Can you use main() in a regular Arduino program?

On another forum someone says they used the following program with the Arduino IDE and that it compiled and uploaded properly:

    Copyright Spark Fun Electronics© 2007
    Nathan Seidle
    nathan at
   Example Blink
   Toggles all IO pins at 1Hz

#include <avr/io.h>

//Define functions
void ioinit(void);      //Initializes IO
void delay_ms(uint16_t x); //General purpose delay

int main (void)
    ioinit(); //Setup IO pins and defaults

      PORTC = 0xFF;
      PORTB = 0xFF;
      PORTD = 0xFF;

      PORTC = 0x00;
      PORTB = 0x00;
      PORTD = 0x00;

void ioinit (void)
    //1 = output, 0 = input
    DDRB = 0b11111111; //All outputs
    DDRC = 0b11111111; //All outputs
    DDRD = 0b11111110; //PORTD (RX on PD0)

//General short delays
void delay_ms(uint16_t x)
  uint8_t y, z;
  for ( ; x > 0 ; x--){
    for ( y = 0 ; y < 90 ; y++){
      for ( z = 0 ; z < 6 ; z++){
        asm volatile ("nop");

I responded that this won’t work because it has the main() function in it and would cause the Arduino IDE to generate this error:

In function ‘int main()’:
error: redefinition of 'int main()"

To which the person responded:

As far as I’m aware, it only adds it the main() function if there isn’t one present: e.g. it will make up for a number of mistakes only if they are present.

Am I missing something fundamental? I don’t think so, but I thought I’d check here first.


You win this round. I copied and pasted the code into the IDE (17), and got exactly the error message you described.

The fellow said he was using Arduino 0018, so I just tried it and it works. I posted the following:

Holy Poop! It does compile in Arduino 0018.

This is not a quibble because it doesn't compile in earlier versions and this is major news to me. I need to investigate this further, but if the Arduino has done away with their earlier way of doing things such that regular C code compiles okay, then I'm in deep doo for reasons irrelevant to this thread. I know this isn't your issue, but tomorrow I'll try to see how this uploads and behaves on my Arduino and maybe I can help you with the specific issues you mention.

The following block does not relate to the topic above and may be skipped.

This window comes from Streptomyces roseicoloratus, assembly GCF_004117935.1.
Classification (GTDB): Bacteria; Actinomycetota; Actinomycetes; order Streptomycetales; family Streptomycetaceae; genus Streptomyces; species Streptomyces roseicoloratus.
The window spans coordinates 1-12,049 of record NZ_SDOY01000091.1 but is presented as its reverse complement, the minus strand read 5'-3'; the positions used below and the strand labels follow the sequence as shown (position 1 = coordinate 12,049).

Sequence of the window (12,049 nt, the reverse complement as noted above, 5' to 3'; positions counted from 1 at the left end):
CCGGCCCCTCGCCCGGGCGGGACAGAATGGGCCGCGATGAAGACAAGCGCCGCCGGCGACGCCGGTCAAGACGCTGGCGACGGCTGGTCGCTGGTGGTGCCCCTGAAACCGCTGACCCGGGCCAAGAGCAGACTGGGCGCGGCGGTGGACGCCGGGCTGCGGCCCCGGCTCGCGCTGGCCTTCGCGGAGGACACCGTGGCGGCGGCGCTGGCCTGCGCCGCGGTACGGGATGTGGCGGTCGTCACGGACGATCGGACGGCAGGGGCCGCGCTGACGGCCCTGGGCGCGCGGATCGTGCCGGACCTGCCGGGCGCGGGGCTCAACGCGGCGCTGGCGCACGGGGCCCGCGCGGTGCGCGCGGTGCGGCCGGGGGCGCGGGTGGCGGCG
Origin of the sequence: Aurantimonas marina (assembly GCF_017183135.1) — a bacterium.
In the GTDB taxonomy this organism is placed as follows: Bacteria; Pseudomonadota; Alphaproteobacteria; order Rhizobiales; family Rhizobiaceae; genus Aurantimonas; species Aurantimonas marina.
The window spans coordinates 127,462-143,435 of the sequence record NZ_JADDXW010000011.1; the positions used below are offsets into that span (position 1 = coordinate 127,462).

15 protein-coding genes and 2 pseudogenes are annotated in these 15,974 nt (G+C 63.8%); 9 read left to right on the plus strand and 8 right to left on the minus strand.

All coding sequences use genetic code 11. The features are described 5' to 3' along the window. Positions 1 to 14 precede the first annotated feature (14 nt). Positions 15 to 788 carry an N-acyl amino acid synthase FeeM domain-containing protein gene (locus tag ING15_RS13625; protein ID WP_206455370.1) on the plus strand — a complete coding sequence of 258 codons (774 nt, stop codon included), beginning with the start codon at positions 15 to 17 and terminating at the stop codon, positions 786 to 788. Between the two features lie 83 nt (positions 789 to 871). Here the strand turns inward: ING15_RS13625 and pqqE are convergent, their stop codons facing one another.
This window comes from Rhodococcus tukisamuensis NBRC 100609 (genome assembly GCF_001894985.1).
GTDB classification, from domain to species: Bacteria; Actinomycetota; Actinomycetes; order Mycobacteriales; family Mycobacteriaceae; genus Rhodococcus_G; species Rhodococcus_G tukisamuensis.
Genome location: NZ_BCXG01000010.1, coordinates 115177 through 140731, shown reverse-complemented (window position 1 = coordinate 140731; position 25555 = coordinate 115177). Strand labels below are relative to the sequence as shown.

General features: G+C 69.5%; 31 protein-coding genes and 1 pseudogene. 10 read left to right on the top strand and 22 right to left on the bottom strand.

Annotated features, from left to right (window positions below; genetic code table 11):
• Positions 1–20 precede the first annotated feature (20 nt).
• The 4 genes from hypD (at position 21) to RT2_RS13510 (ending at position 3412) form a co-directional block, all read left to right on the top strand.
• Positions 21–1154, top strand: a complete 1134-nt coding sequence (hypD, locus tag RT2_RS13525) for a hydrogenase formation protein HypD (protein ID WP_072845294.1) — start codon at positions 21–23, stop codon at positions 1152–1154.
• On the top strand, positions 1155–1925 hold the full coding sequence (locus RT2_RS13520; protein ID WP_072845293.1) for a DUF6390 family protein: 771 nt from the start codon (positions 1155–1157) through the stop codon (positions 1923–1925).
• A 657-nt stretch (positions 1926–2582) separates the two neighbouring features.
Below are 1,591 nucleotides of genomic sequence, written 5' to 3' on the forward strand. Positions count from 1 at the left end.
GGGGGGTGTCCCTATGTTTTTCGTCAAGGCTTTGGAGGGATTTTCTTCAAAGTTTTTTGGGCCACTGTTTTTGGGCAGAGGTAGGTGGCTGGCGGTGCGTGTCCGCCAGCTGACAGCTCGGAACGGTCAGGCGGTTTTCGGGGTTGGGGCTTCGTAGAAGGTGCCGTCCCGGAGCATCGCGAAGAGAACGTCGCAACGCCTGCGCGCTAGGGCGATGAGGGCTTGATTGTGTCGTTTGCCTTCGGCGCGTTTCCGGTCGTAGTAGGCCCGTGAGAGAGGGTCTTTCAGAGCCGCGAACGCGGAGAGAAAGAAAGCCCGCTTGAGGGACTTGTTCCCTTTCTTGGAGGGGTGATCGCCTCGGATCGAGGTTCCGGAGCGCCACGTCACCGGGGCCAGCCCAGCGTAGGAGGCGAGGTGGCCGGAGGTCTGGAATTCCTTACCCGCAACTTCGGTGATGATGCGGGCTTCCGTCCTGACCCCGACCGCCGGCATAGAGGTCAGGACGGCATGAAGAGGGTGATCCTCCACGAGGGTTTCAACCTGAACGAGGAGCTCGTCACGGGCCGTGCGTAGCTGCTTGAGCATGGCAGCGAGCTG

BTW - I've seen your error messages before when I didn't properly sync pressing the reset button with starting AVRDude. What I do is get the AVRDude script ready to run, press the reset button on the Arduino then immediately hit the return button to run AVRDude. The Arduino board sends a pulse on the DTR line to reset the Arduino just before it calls AVRDude so that happens automatically, but since you are building your own board, you'll need to do your own reset.

Sorry, for the confusion.


I hope somebody here knows more about this. It seems I've missed a big issue.


Hi, sometimes I am really surprised how creative are people in misusing tools/software/whatever. 8-)

Ok, there is a little problem with this. Replacing/overwriting main() has a few sideeffects. The Timers-functions (PWM)/Analog RW and HardwareSerial provided by the Arduino-code are not initialzed. Put a normal delay(1000) call into the sketch-code and it will stop working at this point. The setup() and loop() functions are also not called automatically any more.

So, it compiles but isn't of much use.


1 Like

There are many non-Arduino programs made for ATmega architecture (no setup, no loop, just a main) that I would like to use in the Arduino IDE. Being able to replace the built-in main() is a good thing, but as noted, there are some minor issues.

As I recall, the built-in main() is just this:

void main() {
    while (1)

So if you wanted to support Arduino library features like delay(), but don’t have the setup/loop structure in your ATmega project, you have two options:

(1) call the built-in init() in your main() before you use Arduino library features, or

(2) change your main() to be called setup() and provide a dead, empty loop() function.

Okay, finally got the word from the horse's mouth.

This is an accident and not a feature of Arduino.

From David Mellis: Quote:

The reason it's not supported is because it might change. It happened as accidental by-product of other changes and could disappear in the same way.

This means that if you are going to use the Arduino you should only use code in the Arduino format. That is no main() function and you use setup() and loop() instead. The main function is added to your code and has an ioinit() function before calling setup() and loop(). If you use this accidental bypass then the Arduino ioinit() won't get called and the Arduino library functions might mess up in unpredictable way.

Bottom line: 1. Don't use code with the int main(void) function in it. 2. Do read the Arduino introductory materials. 3. Only use code in the Arduino Sketch format.